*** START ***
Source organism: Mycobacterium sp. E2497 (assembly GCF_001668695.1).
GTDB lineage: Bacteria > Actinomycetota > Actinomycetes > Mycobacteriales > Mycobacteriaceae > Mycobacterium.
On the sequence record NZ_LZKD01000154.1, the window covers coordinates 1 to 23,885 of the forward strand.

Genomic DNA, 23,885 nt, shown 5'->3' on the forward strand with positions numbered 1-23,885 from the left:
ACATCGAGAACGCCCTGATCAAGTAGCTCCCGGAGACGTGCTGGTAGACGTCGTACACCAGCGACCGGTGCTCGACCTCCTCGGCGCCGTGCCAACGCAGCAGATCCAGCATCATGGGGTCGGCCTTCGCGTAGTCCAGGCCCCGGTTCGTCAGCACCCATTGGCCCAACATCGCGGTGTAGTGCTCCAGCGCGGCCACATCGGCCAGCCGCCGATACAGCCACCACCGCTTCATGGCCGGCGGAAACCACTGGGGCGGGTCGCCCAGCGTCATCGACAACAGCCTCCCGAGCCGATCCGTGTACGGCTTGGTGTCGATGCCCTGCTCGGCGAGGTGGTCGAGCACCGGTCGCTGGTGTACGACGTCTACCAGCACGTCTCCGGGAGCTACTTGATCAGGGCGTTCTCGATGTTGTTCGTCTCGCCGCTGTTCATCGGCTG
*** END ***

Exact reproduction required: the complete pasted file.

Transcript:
Source organism: Mycobacterium sp. E2497 (assembly GCF_001668695.1).
GTDB lineage: Bacteria > Actinomycetota > Actinomycetes > Mycobacteriales > Mycobacteriaceae > Mycobacterium.
On the sequence record NZ_LZKD01000154.1, the window covers coordinates 1 to 23,885 of the forward strand.

Genomic DNA, 23,885 nt, shown 5'->3' on the forward strand with positions numbered 1-23,885 from the left:
ACATCGAGAACGCCCTGATCAAGTAGCTCCCGGAGACGTGCTGGTAGACGTCGTACACCAGCGACCGGTGCTCGACCTCCTCGGCGCCGTGCCAACGCAGCAGATCCAGCATCATGGGGTCGGCCTTCGCGTAGTCCAGGCCCCGGTTCGTCAGCACCCATTGGCCCAACATCGCGGTGTAGTGCTCCAGCGCGGCCACATCGGCCAGCCGCCGATACAGCCACCACCGCTTCATGGCCGGCGGAAACCACTGGGGCGGGTCGCCCAGCGTCATCGACAACAGCCTCCCGAGCCGATCCGTGTACGGCTTGGTGTCGATGCCCTGCTCGGCGAGGTGGTCGAGCACCGGTCGCTGGTGTACGACGTCTACCAGCACGTCTCCGGGAGCTACTTGATCAGGGCGTTCTCGATGTTGTTCGTCTCGCCGCTGTTCATCGGCTG